The Carabinieri Command for the Protection of Cultural Property
Saving the World’s Heritage
Luisa Benedettini Millington
Renowned for their rigorous investigative approach, the dedicated officers of the Carabinieri Command for the Protection of Cultural Property (Carabinieri TPC) have recovered thousands of objects and built legal cases resulting in high profile repatriations of cultural property. Their actions have effectively changed an art market that previously depended upon theft and criminal behaviour. Italy is a nation that greatly values its ancient past alongside its artistic present, and it is this appreciation that has led to the creation of the world’s premier police force dedicated to law enforcement in the arts, heritage and archaeology. As the TPC’s dedicated officers work to protect every aspect of Italy’s rich cultural heritage, their organisation, training, approach, missions and successes offer valuable lessons for all who share the goal of protecting and recovering cultural property.
Laurie Rush is a Board Member of the US Committee of the Blue Shield, and employed as an archaeologist by the US army; Luisa Benedettini Millington is a Faculty member of the Community College of Vermont, US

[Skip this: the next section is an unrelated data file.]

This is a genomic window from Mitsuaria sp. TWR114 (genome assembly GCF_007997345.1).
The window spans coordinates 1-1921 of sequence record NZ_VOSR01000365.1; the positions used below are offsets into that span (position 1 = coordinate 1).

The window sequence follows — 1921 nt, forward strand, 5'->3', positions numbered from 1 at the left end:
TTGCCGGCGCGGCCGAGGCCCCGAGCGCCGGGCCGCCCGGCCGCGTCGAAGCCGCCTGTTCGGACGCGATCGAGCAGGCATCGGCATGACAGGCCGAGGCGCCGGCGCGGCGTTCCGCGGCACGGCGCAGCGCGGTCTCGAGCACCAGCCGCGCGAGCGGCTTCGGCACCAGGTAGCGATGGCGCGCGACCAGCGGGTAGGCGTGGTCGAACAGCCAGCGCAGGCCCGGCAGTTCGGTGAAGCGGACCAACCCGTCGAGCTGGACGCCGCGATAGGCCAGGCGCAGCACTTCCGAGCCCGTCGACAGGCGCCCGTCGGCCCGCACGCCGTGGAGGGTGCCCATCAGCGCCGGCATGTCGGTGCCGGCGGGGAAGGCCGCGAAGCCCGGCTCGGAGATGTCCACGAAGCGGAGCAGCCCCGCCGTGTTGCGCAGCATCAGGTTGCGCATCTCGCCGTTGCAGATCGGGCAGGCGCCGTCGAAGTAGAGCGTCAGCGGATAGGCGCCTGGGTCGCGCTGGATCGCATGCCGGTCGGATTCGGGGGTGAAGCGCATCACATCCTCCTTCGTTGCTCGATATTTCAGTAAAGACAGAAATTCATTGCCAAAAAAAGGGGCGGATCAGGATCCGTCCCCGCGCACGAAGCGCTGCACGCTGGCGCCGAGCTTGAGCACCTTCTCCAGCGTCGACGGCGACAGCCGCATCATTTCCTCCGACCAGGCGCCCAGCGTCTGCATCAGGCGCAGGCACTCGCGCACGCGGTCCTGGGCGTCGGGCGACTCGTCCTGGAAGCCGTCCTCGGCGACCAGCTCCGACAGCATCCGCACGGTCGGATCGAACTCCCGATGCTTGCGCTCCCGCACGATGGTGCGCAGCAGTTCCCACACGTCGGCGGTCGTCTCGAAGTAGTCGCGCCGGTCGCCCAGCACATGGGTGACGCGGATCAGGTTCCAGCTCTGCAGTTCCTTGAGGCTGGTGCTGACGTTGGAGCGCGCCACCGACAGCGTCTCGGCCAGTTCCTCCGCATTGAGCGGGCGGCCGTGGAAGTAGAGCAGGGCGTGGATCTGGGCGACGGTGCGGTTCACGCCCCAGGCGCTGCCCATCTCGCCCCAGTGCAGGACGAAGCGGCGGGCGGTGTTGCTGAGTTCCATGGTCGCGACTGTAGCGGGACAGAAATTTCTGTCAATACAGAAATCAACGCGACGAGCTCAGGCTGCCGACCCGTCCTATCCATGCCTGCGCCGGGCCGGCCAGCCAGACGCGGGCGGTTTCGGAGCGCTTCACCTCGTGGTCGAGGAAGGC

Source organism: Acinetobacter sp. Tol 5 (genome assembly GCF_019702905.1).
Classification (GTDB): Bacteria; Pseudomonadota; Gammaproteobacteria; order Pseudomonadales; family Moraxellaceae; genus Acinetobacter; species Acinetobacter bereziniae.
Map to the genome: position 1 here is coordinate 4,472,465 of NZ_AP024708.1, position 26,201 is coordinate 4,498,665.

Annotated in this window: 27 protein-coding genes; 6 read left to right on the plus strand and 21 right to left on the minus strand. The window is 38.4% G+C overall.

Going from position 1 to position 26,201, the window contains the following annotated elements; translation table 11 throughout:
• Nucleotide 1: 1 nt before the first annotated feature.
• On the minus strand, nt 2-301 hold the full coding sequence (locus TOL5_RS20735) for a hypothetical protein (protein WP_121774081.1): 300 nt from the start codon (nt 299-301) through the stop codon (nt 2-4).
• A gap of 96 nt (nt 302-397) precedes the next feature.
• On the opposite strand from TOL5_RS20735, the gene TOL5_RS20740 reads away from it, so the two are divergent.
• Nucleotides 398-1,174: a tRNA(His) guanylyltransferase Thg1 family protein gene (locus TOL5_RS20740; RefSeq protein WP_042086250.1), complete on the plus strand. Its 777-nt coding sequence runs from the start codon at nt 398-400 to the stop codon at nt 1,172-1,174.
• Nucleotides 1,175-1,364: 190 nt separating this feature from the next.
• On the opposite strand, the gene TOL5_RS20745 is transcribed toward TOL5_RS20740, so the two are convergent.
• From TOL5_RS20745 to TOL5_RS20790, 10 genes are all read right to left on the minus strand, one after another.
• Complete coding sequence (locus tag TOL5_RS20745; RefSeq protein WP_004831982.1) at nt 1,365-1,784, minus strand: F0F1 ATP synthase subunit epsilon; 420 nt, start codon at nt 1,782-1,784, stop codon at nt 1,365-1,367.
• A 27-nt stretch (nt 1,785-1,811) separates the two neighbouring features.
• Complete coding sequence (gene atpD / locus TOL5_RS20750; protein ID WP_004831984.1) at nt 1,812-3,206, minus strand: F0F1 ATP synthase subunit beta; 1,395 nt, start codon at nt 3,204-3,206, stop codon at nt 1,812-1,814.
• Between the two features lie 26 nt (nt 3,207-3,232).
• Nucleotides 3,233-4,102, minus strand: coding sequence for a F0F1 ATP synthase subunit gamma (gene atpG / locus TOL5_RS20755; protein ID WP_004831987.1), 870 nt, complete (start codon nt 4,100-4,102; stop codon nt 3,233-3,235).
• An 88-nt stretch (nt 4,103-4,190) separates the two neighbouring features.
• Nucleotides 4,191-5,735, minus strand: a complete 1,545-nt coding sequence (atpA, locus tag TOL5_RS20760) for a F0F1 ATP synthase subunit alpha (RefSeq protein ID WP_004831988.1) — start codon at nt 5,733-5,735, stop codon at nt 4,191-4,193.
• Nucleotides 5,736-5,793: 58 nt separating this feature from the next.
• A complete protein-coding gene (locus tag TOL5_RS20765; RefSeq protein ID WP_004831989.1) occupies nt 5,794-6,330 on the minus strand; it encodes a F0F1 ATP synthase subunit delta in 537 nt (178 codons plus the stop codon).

For more information, please visit the publisher’s website: http://boydellandbrewer.com/store/viewItem.asp?idProduct=14845
Last week postgraduate researchers had the opportunity to present papers on their work at the annual ICCHS PGR conference. This year’s conference was split into three sessions, with themes of ‘Heritage in Action’, ‘Representation & Interpretation’ and ‘Organisational Structures and Practices’.
The first session, ‘Heritage in Action’, saw Carolyn Gibbeson presenting a paper entitled ‘Haunted Hospitals? Examining the redevelopment of historic former asylums’. Carolyn’s talk was fascinating, exploring factors involved in the re-use of these sites through data from three case studies. Brian Moss then presented his paper, ‘Help or Hindrance? Engaging with outdoor cultural heritage through smartphone based mobile digital interpretations’. Brian’s research looks at the use of MDI’s (Mobile Digital Interpretations) in relation to cultural heritage sites. The final paper of this session was given by Niki Black, whose paper, ‘Festivals and Heritage: Contributions to a Sustainable Future?’ considered the heritage connections which enable temporal, spatial and social links to be established and strengthened, and how these contribute to the social sustainability of their host communities. All in all, a thought provoking session.